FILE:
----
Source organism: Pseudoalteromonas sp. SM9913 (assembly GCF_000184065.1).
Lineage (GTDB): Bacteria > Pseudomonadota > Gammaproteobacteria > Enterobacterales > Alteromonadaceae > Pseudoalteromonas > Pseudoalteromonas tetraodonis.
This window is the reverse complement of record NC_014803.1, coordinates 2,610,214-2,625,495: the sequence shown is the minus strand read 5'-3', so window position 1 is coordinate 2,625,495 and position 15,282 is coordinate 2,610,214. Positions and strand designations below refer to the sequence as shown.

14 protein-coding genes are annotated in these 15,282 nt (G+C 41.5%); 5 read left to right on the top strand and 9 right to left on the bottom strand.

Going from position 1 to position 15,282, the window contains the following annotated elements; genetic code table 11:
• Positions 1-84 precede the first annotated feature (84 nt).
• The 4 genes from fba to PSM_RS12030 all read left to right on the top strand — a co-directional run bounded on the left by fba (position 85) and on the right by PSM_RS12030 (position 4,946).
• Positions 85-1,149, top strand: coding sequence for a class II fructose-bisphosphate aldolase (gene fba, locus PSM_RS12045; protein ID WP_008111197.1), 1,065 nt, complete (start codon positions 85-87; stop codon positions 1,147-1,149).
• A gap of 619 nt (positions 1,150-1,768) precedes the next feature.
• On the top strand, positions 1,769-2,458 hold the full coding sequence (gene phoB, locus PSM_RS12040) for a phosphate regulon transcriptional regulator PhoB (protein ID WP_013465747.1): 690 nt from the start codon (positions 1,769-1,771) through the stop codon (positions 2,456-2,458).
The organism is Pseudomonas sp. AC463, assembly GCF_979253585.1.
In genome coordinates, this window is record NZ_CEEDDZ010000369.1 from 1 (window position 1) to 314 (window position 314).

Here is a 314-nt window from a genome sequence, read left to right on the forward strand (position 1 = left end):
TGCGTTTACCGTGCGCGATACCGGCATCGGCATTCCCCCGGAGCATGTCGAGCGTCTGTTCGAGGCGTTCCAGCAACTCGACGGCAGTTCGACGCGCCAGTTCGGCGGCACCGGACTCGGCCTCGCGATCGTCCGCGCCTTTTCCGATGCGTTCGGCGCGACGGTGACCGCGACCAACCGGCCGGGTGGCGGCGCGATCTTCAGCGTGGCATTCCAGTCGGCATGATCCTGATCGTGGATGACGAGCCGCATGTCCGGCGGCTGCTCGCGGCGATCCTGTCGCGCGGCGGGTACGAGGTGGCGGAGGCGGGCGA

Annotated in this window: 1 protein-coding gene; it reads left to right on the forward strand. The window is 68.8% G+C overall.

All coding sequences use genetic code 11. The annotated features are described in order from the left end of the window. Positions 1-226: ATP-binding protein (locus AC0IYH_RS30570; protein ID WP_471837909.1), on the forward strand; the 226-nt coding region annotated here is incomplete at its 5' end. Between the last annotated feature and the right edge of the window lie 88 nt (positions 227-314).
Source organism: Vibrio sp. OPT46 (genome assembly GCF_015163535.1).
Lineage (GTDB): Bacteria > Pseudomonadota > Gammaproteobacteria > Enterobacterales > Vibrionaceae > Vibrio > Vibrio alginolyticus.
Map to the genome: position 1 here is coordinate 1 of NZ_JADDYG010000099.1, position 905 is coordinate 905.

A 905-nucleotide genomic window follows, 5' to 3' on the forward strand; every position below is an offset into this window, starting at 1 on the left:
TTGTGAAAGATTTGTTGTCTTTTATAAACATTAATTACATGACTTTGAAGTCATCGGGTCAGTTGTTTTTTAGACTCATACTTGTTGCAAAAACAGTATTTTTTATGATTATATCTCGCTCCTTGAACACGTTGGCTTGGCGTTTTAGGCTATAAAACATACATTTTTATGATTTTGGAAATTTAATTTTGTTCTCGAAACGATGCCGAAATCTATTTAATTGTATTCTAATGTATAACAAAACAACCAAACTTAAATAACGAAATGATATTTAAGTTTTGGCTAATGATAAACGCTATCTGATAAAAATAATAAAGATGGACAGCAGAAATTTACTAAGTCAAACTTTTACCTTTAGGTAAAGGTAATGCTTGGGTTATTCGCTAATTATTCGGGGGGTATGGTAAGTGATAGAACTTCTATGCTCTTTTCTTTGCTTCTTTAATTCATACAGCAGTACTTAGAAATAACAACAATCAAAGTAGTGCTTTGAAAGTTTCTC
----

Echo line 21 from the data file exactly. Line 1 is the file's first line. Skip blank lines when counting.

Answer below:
TTGTGAAAGATTTGTTGTCTTTTATAAACATTAATTACATGACTTTGAAGTCATCGGGTCAGTTGTTTTTTAGACTCATACTTGTTGCAAAAACAGTATTTTTTATGATTATATCTCGCTCCTTGAACACGTTGGCTTGGCGTTTTAGGCTATAAAACATACATTTTTATGATTTTGGAAATTTAATTTTGTTCTCGAAACGATGCCGAAATCTATTTAATTGTATTCTAATGTATAACAAAACAACCAAACTTAAATAACGAAATGATATTTAAGTTTTGGCTAATGATAAACGCTATCTGATAAAAATAATAAAGATGGACAGCAGAAATTTACTAAGTCAAACTTTTACCTTTAGGTAAAGGTAATGCTTGGGTTATTCGCTAATTATTCGGGGGGTATGGTAAGTGATAGAACTTCTATGCTCTTTTCTTTGCTTCTTTAATTCATACAGCAGTACTTAGAAATAACAACAATCAAAGTAGTGCTTTGAAAGTTTCTC